DOI

10.17077/aseenmw2014.1003

Location

Michigan Room, 351 IMU

Start Date

10-17-2014 9:15 AM

End Date

10-17-2014 9:33 AM

Abstract

The IIHR Fluids Workshop is a laboratory designed for undergraduate research and open-­‐ ended course projects. This nascent laboratory – established in the fall of 2012 – is unique in that it is based on a model in which students have access to dedicated state-­‐of-­‐the art research facilities, and are supported by a growing community of students who interact directly to provide tutorials, assistance, and a supportive environment in which students can engage in their work. We strive to bring students to a high level of productivity within the span of a typical undergraduate project. This interaction is facilitated through a non-­‐competitive project application which requires students to consider the objectives and anticipated outcomes of their project, expected needs from the lab and community and, finally, a contribution that they can make back to the lab. Such contributions are typically in the form of a tutorial or reference document, or hands-­‐on training of another member of the community.

The physical facilities within the laboratory include a low-­‐turbulence water channel, which is designed and built in-­‐house to provide high flow quality and is optimized for optical access to the flow, since flow visualization is a particularly intuitive means by which to interrogate the flow. Therefore experiments in this facility can provide students with immediate feedback on the dynamics of the flow being investigated. The flow field can be interrogated qualitatively using dye injection using a custom-­‐built apparatus for control of multiple dye streams; or quantitatively, using particle image velocimetry (PIV). To facilitate both of these methods, a high-­‐speed camera, continuous-­‐wave laser, and timing electronics are available to students. Other instrumentation consists of National Instruments LabVIEW-­‐based data acquisition systems, and a student-­‐built force balance for aerodynamic load measurements in the water channel. Motion of experimental models can also be incorporated using a three-­‐axis motion control system.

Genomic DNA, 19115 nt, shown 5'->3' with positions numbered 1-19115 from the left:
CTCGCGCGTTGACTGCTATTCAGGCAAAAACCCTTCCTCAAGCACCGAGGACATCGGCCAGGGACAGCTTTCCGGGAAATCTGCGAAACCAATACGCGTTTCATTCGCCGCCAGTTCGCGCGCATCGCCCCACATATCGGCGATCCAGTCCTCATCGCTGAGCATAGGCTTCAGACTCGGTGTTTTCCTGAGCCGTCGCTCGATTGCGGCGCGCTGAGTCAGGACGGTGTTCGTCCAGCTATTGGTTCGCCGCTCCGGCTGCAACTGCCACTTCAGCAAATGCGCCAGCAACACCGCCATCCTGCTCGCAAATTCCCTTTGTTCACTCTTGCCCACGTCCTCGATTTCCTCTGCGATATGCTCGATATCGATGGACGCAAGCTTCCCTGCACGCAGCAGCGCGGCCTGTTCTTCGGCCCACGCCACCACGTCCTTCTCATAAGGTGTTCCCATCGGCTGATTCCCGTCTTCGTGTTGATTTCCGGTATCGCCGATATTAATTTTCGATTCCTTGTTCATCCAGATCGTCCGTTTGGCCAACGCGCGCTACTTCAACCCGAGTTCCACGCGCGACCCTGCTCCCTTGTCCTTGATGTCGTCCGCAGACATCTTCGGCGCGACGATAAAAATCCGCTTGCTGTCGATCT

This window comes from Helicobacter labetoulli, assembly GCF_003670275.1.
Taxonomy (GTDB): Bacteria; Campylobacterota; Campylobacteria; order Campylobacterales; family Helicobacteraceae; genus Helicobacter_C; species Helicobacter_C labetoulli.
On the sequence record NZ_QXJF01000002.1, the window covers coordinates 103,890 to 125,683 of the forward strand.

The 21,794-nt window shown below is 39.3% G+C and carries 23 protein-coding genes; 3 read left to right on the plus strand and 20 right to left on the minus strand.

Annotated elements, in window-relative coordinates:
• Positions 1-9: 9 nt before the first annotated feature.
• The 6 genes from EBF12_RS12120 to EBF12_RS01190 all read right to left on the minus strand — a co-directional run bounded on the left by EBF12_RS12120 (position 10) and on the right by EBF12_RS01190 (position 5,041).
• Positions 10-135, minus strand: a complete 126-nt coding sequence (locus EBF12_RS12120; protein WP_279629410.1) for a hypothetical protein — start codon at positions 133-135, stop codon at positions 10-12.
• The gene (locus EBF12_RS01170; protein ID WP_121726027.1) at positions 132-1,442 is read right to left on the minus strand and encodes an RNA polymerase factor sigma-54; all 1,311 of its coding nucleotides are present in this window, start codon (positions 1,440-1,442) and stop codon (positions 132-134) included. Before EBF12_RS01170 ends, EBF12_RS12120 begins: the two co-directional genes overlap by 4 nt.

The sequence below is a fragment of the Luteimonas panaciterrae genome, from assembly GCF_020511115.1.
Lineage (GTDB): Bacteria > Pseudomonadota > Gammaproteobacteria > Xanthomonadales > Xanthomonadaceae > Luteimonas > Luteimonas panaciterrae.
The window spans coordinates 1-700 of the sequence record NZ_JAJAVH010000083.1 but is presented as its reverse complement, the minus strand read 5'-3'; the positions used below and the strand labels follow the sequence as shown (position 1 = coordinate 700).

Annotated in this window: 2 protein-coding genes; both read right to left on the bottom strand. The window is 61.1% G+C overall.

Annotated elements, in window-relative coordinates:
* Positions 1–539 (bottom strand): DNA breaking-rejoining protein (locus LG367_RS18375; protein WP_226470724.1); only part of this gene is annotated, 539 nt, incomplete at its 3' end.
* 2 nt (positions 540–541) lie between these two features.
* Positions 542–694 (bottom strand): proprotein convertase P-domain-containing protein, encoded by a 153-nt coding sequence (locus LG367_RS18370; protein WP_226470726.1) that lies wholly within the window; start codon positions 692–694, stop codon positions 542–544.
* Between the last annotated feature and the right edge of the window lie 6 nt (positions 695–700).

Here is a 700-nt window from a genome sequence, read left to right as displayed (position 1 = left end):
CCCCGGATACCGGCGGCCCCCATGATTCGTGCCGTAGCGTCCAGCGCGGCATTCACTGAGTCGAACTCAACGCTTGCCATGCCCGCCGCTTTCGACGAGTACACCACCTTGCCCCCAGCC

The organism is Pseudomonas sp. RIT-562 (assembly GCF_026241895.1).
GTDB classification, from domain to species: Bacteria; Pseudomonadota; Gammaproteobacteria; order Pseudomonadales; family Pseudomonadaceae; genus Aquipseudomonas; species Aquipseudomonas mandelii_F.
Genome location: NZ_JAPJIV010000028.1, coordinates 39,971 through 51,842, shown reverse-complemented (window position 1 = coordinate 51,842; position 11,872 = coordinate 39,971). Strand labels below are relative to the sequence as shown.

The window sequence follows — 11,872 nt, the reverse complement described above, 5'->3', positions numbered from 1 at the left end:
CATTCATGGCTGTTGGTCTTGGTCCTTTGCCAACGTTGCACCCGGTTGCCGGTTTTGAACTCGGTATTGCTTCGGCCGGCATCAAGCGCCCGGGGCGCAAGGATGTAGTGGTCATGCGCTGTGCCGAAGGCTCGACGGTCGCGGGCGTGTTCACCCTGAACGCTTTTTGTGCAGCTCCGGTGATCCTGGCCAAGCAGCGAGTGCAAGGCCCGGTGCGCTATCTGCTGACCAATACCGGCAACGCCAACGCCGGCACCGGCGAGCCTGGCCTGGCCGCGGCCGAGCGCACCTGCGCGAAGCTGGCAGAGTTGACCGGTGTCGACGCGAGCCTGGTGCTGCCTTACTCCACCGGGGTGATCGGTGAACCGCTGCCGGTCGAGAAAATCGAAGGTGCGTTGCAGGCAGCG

The laboratory has impacted courses and undergraduate research, in some way, within all engineering departments at the University of Iowa, and has supported federally-­‐ and internally-­‐funded research projects in which undergraduates have participated. The laboratory has also provided a platform for outreach to K-­‐12 students.

The full paper will discuss challenges faced in achieving sufficient student collaboration and strategies to enhance this important aspect of the laboratory, as well as the results of early attempts to assess the impact of the laboratory on academic programs and student learning. The long-­‐term plan for the laboratory will also be explained in further detail, including efforts currently underway to introduce intuitive and powerful computational tools into the laboratory to augment and complement the experimental facilities.

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Copyright © 2014, James H. Buchholz.